Technical Comments

Response to Comment on "Global Genetic Change Tracks Global Climate Warming in Drosophila subobscura"

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Science  16 Mar 2007:
Vol. 315, Issue 5818, pp. 1497
DOI: 10.1126/science.1138090


Rodríguez-Trelles and Rodríguez advocate standardizing old and new collections by climate rather than by calendar and also propose that some of our samples were biased by inappropriate timing. Their first suggestion applies to few species, and its implementation alters photoperiodic cues. Their second point is valid, but our conclusions are robust: Observed genetic changes reflect global warming, not sampling artifacts.

Rodríguez-Trelles and Rodríguez (1) assert that anyone attempting to evaluate genetic responses to climate warming should standardize sampling so that old and new samples are collected under equivalent climatic conditions. If, instead, old and new samples were standardized to the same month, then new ones would be collected under seasonally warmer conditions. If genetic markers shift seasonally, then observed between-sample differences might merely reflect seasonal rather than long-term changes. The authors raise an interesting caution that has been overlooked in many (24), but not all (5), previous studies. Nevertheless, we feel that they are overly cautious about existing and future studies of genetic responses to climate change.

First, their caution is relevant only to species having short generation times relative to season length (6) and to those having genetic markers that show marked seasonal cycles (7). Second, standardizing new samples to warmer but earlier dates will necessarily “destandardize” photoperiodic cues (810), which can have diverse phenotypic effects. Third, any genetic impact should be small. In Europe, spring/summer has advanced 2.5 days per decade (11). For samples separated by 25 years [median in our data in (4)], spring has advanced by only 6 to 7 days. Because few genetic samples of any species are separated by more than 25 years (5, 12), seasonal advances are unlikely to alter genetic frequencies substantively in most species.

In their specific objection to the timing of our samples (4), Rodríguez-Trelles and Rodríguez (1) assert that inversion polymorphisms of D. subobscura undergo “pronounced seasonal cycles” and then argue that “it is conceivable” that our between-sample differences might be a sampling artifact. However, their statement that inversion polymorphisms cycle seasonally in D. subobscura is not universally accepted (13, 14), and the example they cite (15) established cycles only for the O chromosome. To help resolve this controversy, we reanalyzed a large data set (16) for a Catalonian population of D. subobscura. For each of the 11 months, we computed a genome-wide PC1 score (4) and regressed iton month using a third-order polynomial weighted by sample size. PC1 shows temporal variation but no evidence of a sinusoidal trend (all P > 0.24). Thus, genome-wide seasonal cycles are undetectable at this site.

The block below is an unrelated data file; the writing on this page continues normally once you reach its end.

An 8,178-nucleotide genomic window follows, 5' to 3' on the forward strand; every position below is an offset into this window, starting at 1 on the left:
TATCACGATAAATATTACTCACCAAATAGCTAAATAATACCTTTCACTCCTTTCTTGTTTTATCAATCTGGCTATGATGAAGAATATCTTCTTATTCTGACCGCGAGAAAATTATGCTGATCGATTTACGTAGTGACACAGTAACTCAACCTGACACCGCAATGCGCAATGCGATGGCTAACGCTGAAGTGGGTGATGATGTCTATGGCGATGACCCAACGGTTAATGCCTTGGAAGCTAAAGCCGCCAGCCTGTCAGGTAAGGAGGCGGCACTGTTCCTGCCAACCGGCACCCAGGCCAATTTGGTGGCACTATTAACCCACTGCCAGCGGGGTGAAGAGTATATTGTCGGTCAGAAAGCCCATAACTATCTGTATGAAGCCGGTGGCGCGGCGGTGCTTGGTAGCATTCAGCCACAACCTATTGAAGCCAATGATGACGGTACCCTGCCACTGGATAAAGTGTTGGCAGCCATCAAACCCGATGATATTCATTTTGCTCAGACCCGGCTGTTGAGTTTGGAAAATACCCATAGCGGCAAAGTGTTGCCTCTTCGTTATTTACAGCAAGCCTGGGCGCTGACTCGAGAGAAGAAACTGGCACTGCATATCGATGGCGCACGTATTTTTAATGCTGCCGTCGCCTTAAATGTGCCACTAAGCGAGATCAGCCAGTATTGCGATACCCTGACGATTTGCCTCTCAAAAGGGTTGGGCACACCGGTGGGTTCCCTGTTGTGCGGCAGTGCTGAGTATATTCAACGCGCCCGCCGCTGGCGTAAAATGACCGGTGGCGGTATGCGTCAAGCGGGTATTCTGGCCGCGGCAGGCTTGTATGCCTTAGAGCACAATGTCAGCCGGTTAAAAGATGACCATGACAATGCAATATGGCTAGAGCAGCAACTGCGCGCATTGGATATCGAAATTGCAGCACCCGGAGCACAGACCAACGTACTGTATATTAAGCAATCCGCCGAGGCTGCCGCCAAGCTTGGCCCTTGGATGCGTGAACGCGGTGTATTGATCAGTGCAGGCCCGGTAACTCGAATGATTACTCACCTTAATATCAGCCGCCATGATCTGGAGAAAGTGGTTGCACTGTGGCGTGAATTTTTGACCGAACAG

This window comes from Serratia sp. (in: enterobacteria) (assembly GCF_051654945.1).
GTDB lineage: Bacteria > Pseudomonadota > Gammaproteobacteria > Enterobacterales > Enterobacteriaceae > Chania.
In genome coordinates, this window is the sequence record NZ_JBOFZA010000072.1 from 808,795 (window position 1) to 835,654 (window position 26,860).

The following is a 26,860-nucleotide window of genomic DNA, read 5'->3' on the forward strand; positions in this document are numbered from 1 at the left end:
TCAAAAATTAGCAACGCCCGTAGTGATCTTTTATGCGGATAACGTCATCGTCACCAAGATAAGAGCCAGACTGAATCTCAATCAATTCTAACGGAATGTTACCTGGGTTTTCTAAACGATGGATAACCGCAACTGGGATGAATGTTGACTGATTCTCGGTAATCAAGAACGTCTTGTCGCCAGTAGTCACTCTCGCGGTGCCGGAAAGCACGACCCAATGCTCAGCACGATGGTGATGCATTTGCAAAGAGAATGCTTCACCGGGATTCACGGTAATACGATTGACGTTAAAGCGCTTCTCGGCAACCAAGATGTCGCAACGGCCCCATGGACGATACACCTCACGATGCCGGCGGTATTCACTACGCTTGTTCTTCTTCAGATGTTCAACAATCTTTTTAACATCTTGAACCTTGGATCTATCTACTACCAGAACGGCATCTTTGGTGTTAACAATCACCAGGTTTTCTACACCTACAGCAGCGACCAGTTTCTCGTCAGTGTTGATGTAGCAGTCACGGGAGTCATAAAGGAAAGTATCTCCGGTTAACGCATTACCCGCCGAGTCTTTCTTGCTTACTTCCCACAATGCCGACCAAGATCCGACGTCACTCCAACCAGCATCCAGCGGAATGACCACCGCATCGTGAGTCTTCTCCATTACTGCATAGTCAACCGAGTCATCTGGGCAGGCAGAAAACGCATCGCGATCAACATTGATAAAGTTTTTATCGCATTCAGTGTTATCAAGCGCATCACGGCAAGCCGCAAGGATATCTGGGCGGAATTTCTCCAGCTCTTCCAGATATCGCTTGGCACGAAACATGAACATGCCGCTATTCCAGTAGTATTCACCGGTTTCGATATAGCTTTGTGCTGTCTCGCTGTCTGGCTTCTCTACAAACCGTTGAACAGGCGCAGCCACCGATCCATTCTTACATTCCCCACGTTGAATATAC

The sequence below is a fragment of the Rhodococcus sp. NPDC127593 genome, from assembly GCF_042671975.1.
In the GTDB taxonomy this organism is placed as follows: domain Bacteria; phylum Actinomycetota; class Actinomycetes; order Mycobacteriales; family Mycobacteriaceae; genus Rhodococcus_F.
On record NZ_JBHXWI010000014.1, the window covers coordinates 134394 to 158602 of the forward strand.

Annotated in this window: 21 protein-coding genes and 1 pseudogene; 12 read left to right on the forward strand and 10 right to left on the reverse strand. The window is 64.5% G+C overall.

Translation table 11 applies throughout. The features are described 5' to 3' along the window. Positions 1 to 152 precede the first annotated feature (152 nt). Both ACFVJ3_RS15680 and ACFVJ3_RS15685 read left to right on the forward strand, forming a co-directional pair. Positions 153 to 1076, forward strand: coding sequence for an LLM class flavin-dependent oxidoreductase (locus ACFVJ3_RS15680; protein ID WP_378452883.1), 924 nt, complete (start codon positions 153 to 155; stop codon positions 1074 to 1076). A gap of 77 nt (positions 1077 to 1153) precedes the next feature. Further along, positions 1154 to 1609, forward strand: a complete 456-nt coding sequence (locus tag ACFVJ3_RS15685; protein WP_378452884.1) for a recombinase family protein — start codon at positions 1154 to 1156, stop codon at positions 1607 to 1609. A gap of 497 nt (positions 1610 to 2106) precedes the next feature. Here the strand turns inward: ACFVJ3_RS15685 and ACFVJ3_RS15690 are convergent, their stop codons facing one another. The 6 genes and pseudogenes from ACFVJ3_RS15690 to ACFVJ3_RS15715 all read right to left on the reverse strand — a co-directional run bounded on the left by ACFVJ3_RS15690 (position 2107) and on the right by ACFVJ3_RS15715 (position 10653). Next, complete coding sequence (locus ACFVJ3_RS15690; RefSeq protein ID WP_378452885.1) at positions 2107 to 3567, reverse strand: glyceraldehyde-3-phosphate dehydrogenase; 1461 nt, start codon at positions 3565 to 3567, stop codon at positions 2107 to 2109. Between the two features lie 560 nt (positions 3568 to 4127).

We did not include sampling dates in our study (4), so Rodríguez-Trelles and Rodríguez (1) relied on published dates (17) for the 13 European sites. They objected that four new samples were collected 1 to 2 months closer to summer than were the old ones. However, these selected sites are atypical of our samples: Three other new European samples were collected in a cooler month, all seven of our new North American sites were collected in a cooler month, and all six of our new South American samples were collected in a cooler or the same month. Thus, for most of our sites, seasonal shifts in inversion frequencies would only reduce the magnitude of change over time, not exaggerate it as suggested by Rodríguez-Trelles and Rodríguez (1).

If the four sites did bias the inversion data, then the difference in monthly ambient temperatures should be correlated with the difference in chromosome index (ChPC1) among sites. This correlation is significant (Spearman rho = 0.452, P = 0.021), and the correlation is eliminated when these four samples are deleted (ρ = 0.0047, P = 0.834). Thus, the four sites did induce bias. Is the bias sufficient to challenge our conclusions? To evaluate this, we deleted the four problematic samples and re-ran all analyses. The increase in the intercept from old to new samples remains significant for temperature (F[1,21] = 19.3, P = 0.00025) and for chromosomes (F[1,21] = 37.6, P = 0.000004). Moreover, chromosomes and temperature still shift in parallel (Rayleigh test: = 0.60, P = 0.0002). Therefore, our conclusions are robust.

We concur with Rodríguez-Trelles and Rodríguez (1) that the timing of collections should be considered carefully. However, their suggestion to standardize by climate rather than by calendar date will bias photoperiodic cues. Moreover, the observed growing-season shifts of a few days will generally be too small to have major genetic impact and thus bias results. Our new analyses reject their claim that inversions in this species show pronounced seasonal cycles. Finally, with regard to our own study, 4 of 26 samples are indeed problematic, but our original conclusions hold when those samples are excluded. We stand by our original conclusion that global genetic change in D. subobscura is tracking global warming and is not a sampling artifact.

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